Where to Publish Research Paper?

Publishing an article in academic journal or even in conference can be a daunting process, if you are doing it for the first time. Moreover, it demands substantial commitment of time and hard work to develop your hypothesis and support your thesis statement with a solid analytical model and substantiate it by the experimental results. Though it is quite acceptable that, a graduate student will publish research paper in journals or conferences; there are a significant amount of unique works which are being done by undergraduate students remain unpublished, unless they work with some research group as a student researcher.

Why should you publish your undergrad thesis?:

Rather saying why should you publish your thesis, i must say why should you do quality work so that you can publish it. If you do not publish your work, none will acknowledge your effort. That is the sad part of academia. But, that does not mean that you will publish your work in any predatory journals or conferences. If you are aiming for higher studies some good schools, then your publication will bolster your profile. Professors always want to hire bonafide researcher. A published work will always put you miles ahead among all other applicants.

Journal or Conference — where to Publish Your Research Paper?:

As a undergrad student researcher it is quite difficult to decide where to publish paper. Therefore, it is suggested you seek expert opinion e.g. from your thesis supervisor. However, if you do noble work, you can submit your findings in well reputed journal in your field. Based upon the quality of work you might choose to publish your research paper either in journal or any well reputed conference. But, be noted that, people value those publications which are peer reviewed. If you want to publish your work in any peer reviewed journal, you must consider three preliminary factors —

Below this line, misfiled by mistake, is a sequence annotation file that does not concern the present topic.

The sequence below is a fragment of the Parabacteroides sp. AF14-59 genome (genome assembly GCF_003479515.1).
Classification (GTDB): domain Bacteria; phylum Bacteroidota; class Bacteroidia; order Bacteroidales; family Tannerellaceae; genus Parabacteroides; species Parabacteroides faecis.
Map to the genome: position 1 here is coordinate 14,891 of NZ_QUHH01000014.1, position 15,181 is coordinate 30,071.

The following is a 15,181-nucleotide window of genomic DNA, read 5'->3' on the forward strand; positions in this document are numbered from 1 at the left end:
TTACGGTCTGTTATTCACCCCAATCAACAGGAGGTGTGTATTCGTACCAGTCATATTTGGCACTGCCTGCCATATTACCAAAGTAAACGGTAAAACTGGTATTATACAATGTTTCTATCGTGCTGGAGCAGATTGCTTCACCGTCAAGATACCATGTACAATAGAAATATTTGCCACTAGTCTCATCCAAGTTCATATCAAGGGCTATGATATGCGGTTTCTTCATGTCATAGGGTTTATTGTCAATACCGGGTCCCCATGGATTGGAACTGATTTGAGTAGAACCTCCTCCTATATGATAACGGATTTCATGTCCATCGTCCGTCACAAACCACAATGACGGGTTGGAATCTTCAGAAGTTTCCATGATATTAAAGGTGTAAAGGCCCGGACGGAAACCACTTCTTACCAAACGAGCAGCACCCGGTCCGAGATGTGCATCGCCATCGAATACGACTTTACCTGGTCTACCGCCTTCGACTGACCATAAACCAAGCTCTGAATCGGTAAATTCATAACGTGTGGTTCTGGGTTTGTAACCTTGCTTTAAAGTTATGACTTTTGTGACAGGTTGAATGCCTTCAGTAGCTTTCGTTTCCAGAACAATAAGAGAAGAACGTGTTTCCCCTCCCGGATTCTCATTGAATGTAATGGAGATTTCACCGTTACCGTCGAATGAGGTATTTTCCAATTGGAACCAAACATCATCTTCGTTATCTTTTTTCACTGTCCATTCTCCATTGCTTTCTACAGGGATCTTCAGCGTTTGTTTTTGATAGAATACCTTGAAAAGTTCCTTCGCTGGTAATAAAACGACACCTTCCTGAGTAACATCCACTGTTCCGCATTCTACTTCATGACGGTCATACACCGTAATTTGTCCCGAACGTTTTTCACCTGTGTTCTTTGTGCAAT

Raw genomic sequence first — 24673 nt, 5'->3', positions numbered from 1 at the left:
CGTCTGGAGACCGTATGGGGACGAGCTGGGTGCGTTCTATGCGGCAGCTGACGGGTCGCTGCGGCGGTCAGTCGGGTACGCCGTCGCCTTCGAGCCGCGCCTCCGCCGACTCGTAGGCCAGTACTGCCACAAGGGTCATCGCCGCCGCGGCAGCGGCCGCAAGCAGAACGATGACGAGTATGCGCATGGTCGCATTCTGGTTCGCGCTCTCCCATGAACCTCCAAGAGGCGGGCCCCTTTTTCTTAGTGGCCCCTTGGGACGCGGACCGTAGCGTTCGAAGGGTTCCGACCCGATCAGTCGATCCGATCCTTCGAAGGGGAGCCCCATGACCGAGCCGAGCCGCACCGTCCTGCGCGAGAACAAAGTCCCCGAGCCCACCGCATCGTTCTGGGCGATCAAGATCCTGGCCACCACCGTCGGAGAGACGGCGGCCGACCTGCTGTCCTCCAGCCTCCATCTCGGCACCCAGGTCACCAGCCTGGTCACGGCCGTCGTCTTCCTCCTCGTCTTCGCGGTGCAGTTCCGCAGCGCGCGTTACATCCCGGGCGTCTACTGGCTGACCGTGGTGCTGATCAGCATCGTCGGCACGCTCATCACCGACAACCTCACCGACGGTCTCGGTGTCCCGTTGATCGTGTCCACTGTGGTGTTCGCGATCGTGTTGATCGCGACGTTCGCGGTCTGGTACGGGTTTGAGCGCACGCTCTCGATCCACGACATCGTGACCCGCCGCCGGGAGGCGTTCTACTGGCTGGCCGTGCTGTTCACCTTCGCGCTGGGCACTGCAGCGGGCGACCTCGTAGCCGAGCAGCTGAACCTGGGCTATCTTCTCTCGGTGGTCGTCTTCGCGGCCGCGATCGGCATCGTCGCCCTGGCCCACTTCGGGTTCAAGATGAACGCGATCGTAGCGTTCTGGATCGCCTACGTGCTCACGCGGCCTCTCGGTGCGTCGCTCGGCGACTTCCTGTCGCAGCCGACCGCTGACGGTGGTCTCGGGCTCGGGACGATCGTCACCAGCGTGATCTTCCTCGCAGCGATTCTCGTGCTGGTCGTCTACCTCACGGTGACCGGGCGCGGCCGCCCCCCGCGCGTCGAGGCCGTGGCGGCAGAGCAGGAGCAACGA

• Scope of the Journal
  • No of Issue per year
  • Impact Factor
research paper

Target an Appropriate Journal:

You might be tempted to submit your article to one of the top journals in your field. After all, you and your supervisor have seen that those journals were referenced over and over again in the literature that you been through. Generally, it is exceedingly competitive to publish research paper in big journal. The articles that are published in search journals are based upon groundbreaking studies of great significance, and many of them rely on the scholarship of multiple authors. So, if you think that you have found something noble, then you might opt in for submitting your work in big journal. If not you might think of publishing your work in conferences or in some case you might consider submitting your article to a student oriented journal.

The most common but avertable reason for journal rejection is mismatch between the manuscript and the journal aims and scope. Therefore, you must determine whether the subject matter of your research article matches the scope of the targeted journal. Consider the sort of research that the journal focuses on. Is it theoretical or applied? Is the range of articles sought by the journal broad-based or very narrow in focus?

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Within a specific discipline e.g. Material Science, journals may focus only on particular aspect of that subject. For example, Advanced Materials and Advance Energy Materials — both are reputed journals but focus on different aspects of the same subject. Advanced Materials covers It includes Communications, Reviews, and Feature Articles on topics in chemistry, physics, nanotechnology, ceramics, metallurgy, and bio-materials. Advanced Energy Materials is a peer-reviewed scientific journal covering energy-related research, including photovoltaics, batteries, super-capacitors, fuel cells, hydrogen technologies, thermoelectrics, photo-catalysis, solar power technologies, magnetic refrigeration, and piezoelectric materials.

Finally, make sure that your target journal publishes the article type you intend to submit. For example, if your paper is a case study, check that the journal publishes case reports. If the submitted article does not match with the types of articles that the journal publish, will lead to 100% rejection of your manuscript.

Turn-around Time of the Journal: